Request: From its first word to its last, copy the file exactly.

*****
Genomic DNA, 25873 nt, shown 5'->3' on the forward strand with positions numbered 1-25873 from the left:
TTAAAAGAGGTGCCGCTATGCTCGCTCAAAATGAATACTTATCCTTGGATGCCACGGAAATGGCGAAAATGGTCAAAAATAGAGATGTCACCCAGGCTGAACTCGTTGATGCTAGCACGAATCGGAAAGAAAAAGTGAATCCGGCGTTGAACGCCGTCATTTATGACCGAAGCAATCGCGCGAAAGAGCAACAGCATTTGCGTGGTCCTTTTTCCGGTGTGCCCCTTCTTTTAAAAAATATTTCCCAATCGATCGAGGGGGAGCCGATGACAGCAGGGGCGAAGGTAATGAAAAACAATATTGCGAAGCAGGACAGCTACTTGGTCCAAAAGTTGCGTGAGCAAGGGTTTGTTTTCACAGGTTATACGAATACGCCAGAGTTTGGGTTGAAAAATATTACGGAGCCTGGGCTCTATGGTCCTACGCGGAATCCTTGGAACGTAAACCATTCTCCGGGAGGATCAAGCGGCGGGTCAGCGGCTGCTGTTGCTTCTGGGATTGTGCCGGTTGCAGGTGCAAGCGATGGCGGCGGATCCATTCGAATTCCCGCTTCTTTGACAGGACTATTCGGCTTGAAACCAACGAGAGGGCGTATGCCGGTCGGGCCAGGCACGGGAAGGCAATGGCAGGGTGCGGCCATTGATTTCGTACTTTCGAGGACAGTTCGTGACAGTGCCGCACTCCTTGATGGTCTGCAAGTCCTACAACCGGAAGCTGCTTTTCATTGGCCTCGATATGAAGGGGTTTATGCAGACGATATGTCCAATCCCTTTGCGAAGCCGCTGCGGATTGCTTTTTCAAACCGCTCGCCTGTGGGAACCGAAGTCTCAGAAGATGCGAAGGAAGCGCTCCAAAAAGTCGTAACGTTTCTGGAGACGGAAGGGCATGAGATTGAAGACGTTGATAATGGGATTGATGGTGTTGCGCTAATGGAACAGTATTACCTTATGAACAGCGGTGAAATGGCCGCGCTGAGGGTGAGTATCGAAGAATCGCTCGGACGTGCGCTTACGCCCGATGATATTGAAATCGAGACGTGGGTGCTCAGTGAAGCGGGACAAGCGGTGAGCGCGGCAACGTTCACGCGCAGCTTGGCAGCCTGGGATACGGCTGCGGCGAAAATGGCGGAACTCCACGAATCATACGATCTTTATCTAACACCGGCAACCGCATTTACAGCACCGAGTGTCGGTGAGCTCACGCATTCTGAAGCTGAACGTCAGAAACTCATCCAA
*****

Genomic DNA, 25873 nt, shown 5'->3' on the forward strand with positions numbered 1-25873 from the left:
TTAAAAGAGGTGCCGCTATGCTCGCTCAAAATGAATACTTATCCTTGGATGCCACGGAAATGGCGAAAATGGTCAAAAATAGAGATGTCACCCAGGCTGAACTCGTTGATGCTAGCACGAATCGGAAAGAAAAAGTGAATCCGGCGTTGAACGCCGTCATTTATGACCGAAGCAATCGCGCGAAAGAGCAACAGCATTTGCGTGGTCCTTTTTCCGGTGTGCCCCTTCTTTTAAAAAATATTTCCCAATCGATCGAGGGGGAGCCGATGACAGCAGGGGCGAAGGTAATGAAAAACAATATTGCGAAGCAGGACAGCTACTTGGTCCAAAAGTTGCGTGAGCAAGGGTTTGTTTTCACAGGTTATACGAATACGCCAGAGTTTGGGTTGAAAAATATTACGGAGCCTGGGCTCTATGGTCCTACGCGGAATCCTTGGAACGTAAACCATTCTCCGGGAGGATCAAGCGGCGGGTCAGCGGCTGCTGTTGCTTCTGGGATTGTGCCGGTTGCAGGTGCAAGCGATGGCGGCGGATCCATTCGAATTCCCGCTTCTTTGACAGGACTATTCGGCTTGAAACCAACGAGAGGGCGTATGCCGGTCGGGCCAGGCACGGGAAGGCAATGGCAGGGTGCGGCCATTGATTTCGTACTTTCGAGGACAGTTCGTGACAGTGCCGCACTCCTTGATGGTCTGCAAGTCCTACAACCGGAAGCTGCTTTTCATTGGCCTCGATATGAAGGGGTTTATGCAGACGATATGTCCAATCCCTTTGCGAAGCCGCTGCGGATTGCTTTTTCAAACCGCTCGCCTGTGGGAACCGAAGTCTCAGAAGATGCGAAGGAAGCGCTCCAAAAAGTCGTAACGTTTCTGGAGACGGAAGGGCATGAGATTGAAGACGTTGATAATGGGATTGATGGTGTTGCGCTAATGGAACAGTATTACCTTATGAACAGCGGTGAAATGGCCGCGCTGAGGGTGAGTATCGAAGAATCGCTCGGACGTGCGCTTACGCCCGATGATATTGAAATCGAGACGTGGGTGCTCAGTGAAGCGGGACAAGCGGTGAGCGCGGCAACGTTCACGCGCAGCTTGGCAGCCTGGGATACGGCTGCGGCGAAAATGGCGGAACTCCACGAATCATACGATCTTTATCTAACACCGGCAACCGCATTTACAGCACCGAGTGTCGGTGAGCTCACGCATTCTGAAGCTGAACGTCAGAAACTCATCCAA